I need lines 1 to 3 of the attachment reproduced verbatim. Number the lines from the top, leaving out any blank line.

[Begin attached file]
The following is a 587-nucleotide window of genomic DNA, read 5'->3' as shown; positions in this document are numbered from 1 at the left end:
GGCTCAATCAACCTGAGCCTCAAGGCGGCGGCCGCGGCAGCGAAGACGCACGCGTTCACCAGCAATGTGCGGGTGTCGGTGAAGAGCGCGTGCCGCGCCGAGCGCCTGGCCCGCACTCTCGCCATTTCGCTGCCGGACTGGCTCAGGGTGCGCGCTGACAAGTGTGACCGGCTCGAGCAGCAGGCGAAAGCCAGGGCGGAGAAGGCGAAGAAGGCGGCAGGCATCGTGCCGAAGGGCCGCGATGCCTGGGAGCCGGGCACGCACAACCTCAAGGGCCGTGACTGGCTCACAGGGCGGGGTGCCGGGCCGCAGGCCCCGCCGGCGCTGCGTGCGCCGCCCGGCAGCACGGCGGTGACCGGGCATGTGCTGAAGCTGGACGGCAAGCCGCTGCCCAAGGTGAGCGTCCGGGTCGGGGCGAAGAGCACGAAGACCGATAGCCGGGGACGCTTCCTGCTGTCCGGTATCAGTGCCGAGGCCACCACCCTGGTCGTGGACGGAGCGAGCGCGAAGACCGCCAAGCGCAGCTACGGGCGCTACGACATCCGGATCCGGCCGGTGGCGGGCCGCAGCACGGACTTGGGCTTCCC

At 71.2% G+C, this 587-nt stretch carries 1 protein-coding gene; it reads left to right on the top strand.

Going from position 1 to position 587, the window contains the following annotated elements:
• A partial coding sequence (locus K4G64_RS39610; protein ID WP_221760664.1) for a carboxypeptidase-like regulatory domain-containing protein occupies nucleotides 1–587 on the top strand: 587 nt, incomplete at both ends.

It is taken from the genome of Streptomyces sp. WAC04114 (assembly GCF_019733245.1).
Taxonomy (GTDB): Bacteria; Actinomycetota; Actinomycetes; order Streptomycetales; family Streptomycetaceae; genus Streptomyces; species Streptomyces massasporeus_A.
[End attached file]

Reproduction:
The following is a 587-nucleotide window of genomic DNA, read 5'->3' as shown; positions in this document are numbered from 1 at the left end:
GGCTCAATCAACCTGAGCCTCAAGGCGGCGGCCGCGGCAGCGAAGACGCACGCGTTCACCAGCAATGTGCGGGTGTCGGTGAAGAGCGCGTGCCGCGCCGAGCGCCTGGCCCGCACTCTCGCCATTTCGCTGCCGGACTGGCTCAGGGTGCGCGCTGACAAGTGTGACCGGCTCGAGCAGCAGGCGAAAGCCAGGGCGGAGAAGGCGAAGAAGGCGGCAGGCATCGTGCCGAAGGGCCGCGATGCCTGGGAGCCGGGCACGCACAACCTCAAGGGCCGTGACTGGCTCACAGGGCGGGGTGCCGGGCCGCAGGCCCCGCCGGCGCTGCGTGCGCCGCCCGGCAGCACGGCGGTGACCGGGCATGTGCTGAAGCTGGACGGCAAGCCGCTGCCCAAGGTGAGCGTCCGGGTCGGGGCGAAGAGCACGAAGACCGATAGCCGGGGACGCTTCCTGCTGTCCGGTATCAGTGCCGAGGCCACCACCCTGGTCGTGGACGGAGCGAGCGCGAAGACCGCCAAGCGCAGCTACGGGCGCTACGACATCCGGATCCGGCCGGTGGCGGGCCGCAGCACGGACTTGGGCTTCCC

At 71.2% G+C, this 587-nt stretch carries 1 protein-coding gene; it reads left to right on the top strand.